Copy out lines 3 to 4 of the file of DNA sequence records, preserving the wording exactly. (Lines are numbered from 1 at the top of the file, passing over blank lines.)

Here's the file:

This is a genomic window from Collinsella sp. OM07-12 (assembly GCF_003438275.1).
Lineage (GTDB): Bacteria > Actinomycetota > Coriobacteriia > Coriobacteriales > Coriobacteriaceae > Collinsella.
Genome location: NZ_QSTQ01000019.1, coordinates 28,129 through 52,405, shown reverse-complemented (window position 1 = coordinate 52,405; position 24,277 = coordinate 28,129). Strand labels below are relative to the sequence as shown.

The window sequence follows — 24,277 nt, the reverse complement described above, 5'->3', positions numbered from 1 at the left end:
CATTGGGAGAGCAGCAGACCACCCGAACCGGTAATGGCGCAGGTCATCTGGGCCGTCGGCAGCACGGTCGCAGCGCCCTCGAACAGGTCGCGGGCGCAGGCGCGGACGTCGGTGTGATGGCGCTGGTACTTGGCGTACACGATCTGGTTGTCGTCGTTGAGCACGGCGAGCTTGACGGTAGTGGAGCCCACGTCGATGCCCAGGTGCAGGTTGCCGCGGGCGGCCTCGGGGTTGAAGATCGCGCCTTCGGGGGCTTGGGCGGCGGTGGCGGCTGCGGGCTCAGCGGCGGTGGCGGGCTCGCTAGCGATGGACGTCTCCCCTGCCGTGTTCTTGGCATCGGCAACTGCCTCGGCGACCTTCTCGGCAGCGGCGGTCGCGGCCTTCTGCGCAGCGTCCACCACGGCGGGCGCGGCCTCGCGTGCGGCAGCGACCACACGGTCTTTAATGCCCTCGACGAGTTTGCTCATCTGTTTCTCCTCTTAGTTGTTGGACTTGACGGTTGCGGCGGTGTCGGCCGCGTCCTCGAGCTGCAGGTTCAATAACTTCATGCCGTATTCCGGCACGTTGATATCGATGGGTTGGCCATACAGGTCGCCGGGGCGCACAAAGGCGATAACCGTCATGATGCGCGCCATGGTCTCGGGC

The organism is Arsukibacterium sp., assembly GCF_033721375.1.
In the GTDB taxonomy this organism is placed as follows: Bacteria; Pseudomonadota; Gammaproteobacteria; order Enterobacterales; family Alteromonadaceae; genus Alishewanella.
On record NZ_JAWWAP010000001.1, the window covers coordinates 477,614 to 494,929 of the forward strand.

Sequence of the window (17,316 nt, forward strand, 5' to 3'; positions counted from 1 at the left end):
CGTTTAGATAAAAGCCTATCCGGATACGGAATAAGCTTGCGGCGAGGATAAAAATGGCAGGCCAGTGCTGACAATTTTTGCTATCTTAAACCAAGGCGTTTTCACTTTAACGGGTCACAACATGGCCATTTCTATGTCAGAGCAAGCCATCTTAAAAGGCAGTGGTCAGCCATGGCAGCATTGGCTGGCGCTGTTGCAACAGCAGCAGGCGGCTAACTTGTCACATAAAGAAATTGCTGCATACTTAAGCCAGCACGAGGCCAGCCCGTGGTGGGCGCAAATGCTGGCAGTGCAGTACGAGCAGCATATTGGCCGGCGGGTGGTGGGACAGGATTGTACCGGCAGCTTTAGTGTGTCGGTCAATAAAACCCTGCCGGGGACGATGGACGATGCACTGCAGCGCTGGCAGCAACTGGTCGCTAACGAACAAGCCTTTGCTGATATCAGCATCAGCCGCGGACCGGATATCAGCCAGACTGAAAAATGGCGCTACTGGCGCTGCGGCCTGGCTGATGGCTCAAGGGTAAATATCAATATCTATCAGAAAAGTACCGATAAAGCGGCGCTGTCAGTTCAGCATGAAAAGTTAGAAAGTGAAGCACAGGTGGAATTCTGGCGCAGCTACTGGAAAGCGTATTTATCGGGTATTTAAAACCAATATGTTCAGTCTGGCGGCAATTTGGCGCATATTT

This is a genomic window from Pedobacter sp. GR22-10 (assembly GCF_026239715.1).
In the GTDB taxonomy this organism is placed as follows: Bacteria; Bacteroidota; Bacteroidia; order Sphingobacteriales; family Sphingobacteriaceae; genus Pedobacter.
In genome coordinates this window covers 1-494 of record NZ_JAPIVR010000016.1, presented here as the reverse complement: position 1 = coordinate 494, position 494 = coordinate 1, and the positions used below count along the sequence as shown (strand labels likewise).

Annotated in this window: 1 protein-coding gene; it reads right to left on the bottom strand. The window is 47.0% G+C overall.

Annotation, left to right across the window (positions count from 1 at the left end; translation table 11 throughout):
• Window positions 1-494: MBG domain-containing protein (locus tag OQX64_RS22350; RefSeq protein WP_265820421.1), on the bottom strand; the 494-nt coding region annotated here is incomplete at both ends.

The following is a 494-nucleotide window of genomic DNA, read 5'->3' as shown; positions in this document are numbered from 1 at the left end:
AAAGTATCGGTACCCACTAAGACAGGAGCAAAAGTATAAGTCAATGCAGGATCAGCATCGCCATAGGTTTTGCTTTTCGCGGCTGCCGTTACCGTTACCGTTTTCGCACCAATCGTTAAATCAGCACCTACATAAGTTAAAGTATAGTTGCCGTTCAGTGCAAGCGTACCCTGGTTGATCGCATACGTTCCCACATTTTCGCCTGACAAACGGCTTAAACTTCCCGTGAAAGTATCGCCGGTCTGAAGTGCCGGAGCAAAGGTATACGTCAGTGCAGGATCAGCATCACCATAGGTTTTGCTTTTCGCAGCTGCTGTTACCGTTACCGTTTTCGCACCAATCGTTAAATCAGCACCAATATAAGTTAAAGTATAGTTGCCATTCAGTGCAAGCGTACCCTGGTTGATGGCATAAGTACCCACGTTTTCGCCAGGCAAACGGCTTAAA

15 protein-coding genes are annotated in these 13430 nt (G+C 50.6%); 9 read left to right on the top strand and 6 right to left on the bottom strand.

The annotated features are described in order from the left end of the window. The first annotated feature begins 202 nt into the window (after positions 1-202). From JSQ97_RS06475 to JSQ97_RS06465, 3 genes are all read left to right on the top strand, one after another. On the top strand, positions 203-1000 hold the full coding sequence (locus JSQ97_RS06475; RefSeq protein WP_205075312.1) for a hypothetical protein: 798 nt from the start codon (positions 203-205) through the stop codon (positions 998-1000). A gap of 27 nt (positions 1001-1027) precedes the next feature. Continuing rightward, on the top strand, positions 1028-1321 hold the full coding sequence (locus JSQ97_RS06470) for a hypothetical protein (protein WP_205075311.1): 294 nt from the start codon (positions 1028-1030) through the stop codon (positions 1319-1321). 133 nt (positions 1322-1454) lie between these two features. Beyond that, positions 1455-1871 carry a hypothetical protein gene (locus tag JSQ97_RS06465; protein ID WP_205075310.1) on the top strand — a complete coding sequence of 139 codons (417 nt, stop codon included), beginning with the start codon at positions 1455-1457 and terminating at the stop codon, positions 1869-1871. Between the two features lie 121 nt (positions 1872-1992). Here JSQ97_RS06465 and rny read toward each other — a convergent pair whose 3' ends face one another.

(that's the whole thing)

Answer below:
Genome location: NZ_QSTQ01000019.1, coordinates 28,129 through 52,405, shown reverse-complemented (window position 1 = coordinate 52,405; position 24,277 = coordinate 28,129). Strand labels below are relative to the sequence as shown.

The window sequence follows — 24,277 nt, the reverse complement described above, 5'->3', positions numbered from 1 at the left end: